machining & installation

Machining Onsite

CIP Composites are readily machinable by conventional machining techniques. As a general guide they may be treated as they would for soft metals such as aluminum or bronze, but machined (dry) without coolant. CIP materials are non-toxic, although it is advisable to use adequate dust extraction when machining.

For turning, tungsten carbide or diamond tipped tools should be used to obtain a fine finish. High speed steel tools can be used for machining where accuracy below 0.005 in. (0.12 mm) is not required and for small quantity production.

INSTALLATION GUIDELINES

Installation guidelines for your CIP materials

Freeze-Fit

Bearings do not become brittle during the freezing process. Liquid nitrogen is the most efficient method; in some cases dry ice or refrigeration may be used. Once bearing is frozen, and outer diameter is smaller than housing, block or hold the bearing in place. As the bearing returns to ambient temperature it will increase in size and the proper interference with the housing will be obtained.

Mechanically Fasten

Shoulders, bolt on rings, other rings, or keepers can be used to prevent the bearing from moving over time. Flat components such as wear pads can be retained by countersunk screws or metal inserts and located by keeper plates where high lateral or shearing loads are anticipated.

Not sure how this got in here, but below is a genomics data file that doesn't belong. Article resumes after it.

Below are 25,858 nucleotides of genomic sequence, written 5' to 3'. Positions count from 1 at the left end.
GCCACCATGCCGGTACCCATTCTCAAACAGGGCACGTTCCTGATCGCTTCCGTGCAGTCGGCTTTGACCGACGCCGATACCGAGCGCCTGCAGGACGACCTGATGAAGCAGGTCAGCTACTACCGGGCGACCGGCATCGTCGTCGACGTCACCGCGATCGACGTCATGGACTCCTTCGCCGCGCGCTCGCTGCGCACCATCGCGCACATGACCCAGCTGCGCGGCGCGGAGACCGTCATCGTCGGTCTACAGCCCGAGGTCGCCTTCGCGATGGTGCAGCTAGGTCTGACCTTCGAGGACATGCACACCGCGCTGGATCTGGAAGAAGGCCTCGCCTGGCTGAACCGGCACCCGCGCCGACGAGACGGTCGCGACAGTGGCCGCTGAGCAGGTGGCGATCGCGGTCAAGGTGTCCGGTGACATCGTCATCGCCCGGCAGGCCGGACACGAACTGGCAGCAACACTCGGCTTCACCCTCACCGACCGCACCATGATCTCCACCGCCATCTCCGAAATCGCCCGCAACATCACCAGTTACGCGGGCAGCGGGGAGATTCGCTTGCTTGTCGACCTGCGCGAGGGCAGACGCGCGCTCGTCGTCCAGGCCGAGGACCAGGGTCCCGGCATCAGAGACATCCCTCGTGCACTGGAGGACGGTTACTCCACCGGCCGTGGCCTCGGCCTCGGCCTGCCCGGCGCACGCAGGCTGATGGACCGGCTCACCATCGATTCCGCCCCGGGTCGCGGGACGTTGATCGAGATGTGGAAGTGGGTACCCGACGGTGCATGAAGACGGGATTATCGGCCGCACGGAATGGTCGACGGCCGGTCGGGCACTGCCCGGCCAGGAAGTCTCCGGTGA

Press-Fit

Bearings should be fully supported over their loaded area, with uniform interference fit. A suitable lead-in chamfer should be provided in the housing and on the bearing diameter to assure proper start. The amount of force can be suggested to make sure there is adequate power available.

bonding

CIP Composites inherently bond with adhesives exceptionally well. Bearings can be designed for glue-in installation with a minimum clearance of 0.005 in. (0.127 mm). During installation, bearings should be retained on top and bottom. Wear pads can be retained with adhesives to many metallic surfaces. We can recommend adhesives.

Counter/Mating Surface

The counter surface finish of the mating operating component has a major effect on the performance of the composite. Surface finish should ideally be 16 – 32 RMS (0.4 – 0.7 μm) RA minimum and HRB 80. Suitable materials for shafts, thrust faces, etc., would be hardened steels or stainless. All mating surfaces should be free from cutting edges and lubrication grooves or holes.